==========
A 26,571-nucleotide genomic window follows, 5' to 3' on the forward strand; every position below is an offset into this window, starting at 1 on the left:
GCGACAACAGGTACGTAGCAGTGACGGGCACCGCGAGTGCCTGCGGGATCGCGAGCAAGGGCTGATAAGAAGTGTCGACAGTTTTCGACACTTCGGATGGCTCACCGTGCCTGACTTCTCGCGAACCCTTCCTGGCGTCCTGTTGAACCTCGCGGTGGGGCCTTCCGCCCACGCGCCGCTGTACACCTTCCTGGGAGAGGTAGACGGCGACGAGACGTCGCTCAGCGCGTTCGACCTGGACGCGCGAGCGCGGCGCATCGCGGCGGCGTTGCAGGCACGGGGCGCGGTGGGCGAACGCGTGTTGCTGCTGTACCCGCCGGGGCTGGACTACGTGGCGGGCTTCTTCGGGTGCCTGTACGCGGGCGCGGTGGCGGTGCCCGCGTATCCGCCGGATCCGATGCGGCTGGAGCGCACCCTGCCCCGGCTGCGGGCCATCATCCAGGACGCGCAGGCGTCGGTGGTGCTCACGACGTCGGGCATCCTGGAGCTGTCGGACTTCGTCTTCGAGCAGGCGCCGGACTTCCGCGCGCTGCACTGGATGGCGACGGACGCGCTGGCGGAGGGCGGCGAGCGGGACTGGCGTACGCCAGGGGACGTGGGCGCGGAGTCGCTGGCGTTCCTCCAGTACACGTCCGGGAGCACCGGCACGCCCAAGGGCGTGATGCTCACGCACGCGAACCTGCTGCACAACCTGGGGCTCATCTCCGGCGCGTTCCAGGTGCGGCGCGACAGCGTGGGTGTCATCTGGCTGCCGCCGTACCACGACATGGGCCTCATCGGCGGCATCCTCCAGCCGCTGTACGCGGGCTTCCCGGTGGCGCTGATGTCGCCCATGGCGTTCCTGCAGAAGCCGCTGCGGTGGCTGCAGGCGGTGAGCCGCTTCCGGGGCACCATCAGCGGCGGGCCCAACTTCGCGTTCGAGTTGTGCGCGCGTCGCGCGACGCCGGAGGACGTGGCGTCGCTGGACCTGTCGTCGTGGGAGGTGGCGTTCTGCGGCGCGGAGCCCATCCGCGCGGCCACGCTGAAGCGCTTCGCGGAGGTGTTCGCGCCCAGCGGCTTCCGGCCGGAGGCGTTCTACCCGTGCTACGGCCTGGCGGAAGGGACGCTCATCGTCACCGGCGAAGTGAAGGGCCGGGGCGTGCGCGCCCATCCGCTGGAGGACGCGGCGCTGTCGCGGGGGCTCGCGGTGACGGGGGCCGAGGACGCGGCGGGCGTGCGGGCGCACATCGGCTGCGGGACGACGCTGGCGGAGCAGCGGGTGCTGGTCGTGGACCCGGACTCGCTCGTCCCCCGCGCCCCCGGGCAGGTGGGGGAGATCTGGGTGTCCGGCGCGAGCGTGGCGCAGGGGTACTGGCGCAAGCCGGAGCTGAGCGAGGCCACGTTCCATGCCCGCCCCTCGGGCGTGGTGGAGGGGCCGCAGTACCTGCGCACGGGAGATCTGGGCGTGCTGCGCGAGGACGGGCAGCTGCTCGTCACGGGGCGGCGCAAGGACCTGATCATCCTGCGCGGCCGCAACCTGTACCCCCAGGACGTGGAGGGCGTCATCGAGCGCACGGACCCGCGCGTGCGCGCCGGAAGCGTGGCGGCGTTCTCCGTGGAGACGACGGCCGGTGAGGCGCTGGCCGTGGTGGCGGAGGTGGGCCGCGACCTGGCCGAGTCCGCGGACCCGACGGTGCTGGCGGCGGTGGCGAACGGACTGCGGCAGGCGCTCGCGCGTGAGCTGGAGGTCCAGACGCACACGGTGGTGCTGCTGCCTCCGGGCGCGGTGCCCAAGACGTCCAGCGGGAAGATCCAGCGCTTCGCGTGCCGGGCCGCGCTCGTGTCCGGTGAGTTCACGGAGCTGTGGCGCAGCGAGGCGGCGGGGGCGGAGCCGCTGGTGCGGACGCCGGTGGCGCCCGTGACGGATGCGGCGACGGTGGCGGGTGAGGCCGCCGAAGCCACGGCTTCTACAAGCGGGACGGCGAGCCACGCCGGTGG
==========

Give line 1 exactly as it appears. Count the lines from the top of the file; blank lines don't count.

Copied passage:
A 26,571-nucleotide genomic window follows, 5' to 3' on the forward strand; every position below is an offset into this window, starting at 1 on the left: